Archive for May, 2002

The 24-Hour Professor

Wednesday, May 29th, 2002

via Serious Instructional Technology: from The Chronicle of Higher Education, The 24-Hour Professor: Online Teaching Redefines Faculty Members’ schedules, duties, and relationships with students.

This is one of the reasons I burned out on full-time teaching. At first it’s great because you’re making yourself more accessible, and that’s a good thing, right? Suddenly students are sending you IMs at midnight. They’re expecting responses via e-mail within two or three hours. On weekends. And these aren’t distance-education courses, these are regular lecture courses.

A rule I learned a long time ago was that if you want to see the real point of a news story, skip to the last paragraph:

“It’s rewarding and it’s exciting,” he says. “But I think it’s exhausting. You’re essentially teaching every day of the semester.”

Yep.

Catching up

Wednesday, May 22nd, 2002

Not sure how I could have missed mentioning this, but apparently I did. My little Google Outline Browser was featured quite prominently in Jon Udell’s Byte column last month. I’m quite gratified, and a little guilty that my own doctitles aren’t quite up to snuff.

Jini configuration hell

Friday, May 3rd, 2002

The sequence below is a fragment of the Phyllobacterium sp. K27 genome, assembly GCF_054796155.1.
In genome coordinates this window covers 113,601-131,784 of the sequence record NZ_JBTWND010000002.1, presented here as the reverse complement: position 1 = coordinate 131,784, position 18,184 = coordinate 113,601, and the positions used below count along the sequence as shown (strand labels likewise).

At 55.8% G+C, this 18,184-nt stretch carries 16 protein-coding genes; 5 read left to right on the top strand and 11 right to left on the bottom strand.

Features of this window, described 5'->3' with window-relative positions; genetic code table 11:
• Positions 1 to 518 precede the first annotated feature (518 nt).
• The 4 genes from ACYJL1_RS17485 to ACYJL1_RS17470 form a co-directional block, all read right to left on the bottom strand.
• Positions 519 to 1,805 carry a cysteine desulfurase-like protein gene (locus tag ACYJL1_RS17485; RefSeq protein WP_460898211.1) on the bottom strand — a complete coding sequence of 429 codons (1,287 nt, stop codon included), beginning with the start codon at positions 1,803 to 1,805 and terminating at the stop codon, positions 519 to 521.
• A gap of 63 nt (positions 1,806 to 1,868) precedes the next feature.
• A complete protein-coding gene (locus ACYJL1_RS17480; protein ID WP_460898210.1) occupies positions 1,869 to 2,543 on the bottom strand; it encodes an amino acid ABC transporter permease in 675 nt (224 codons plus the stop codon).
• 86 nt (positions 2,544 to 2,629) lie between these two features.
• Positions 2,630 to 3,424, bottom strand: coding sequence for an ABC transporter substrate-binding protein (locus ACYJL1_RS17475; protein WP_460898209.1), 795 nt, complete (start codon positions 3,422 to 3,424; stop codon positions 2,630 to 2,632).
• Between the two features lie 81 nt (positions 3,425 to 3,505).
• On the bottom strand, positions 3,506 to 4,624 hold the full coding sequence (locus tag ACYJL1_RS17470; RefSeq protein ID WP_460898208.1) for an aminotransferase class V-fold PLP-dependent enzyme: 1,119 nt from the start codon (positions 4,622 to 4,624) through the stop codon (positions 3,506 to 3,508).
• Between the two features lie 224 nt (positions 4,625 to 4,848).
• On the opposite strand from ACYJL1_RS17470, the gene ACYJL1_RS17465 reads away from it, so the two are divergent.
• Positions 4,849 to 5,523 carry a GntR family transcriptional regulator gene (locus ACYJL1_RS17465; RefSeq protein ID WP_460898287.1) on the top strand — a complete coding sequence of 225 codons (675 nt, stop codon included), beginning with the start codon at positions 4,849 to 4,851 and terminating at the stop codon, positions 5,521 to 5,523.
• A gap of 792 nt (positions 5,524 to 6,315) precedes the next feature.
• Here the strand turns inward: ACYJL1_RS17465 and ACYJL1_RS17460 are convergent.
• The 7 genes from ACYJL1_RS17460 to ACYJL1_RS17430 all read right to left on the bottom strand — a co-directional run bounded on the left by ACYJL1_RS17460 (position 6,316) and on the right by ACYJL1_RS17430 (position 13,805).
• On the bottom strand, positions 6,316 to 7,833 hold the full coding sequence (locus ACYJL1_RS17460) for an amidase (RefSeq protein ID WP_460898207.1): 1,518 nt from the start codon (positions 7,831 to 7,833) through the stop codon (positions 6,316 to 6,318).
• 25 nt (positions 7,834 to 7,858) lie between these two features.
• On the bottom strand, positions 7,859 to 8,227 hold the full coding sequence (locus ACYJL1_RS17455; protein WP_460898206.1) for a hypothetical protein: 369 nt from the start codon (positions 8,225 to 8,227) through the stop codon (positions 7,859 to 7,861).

Since its introduction, pundits have wondered why Jini has failed to catch on like other Java technologies. Having recently tried to take the plunge into JavaSpaces, I believe I can answer that question.

Put simply, Jini is too hard to configure. I consider myself fairly intelligent, and I have a lot of Java experience and a fair amount of Solaris experience. Nevertheless, it took me over a week of wasted evenings trying to run the Ray Tracer example included with the Jini distribution. Running this example requires no less than 6 processes to be running, 4 of which require commands spanning multiple lines to start.

You can see the fruits of my labor, a shell script that starts everything running. For everyday use, I’ve broken it into 5 different shell scripts: jini-start-all.sh, jini-start.sh, jini-stop-all.sh, jini-stop.sh, and one for the application (e.g., browser.sh or raytrace.sh).

I haven’t even started writing my own programs, this is just to run the example. Folks, developers are going to be slow to adopt Jini until this get easier.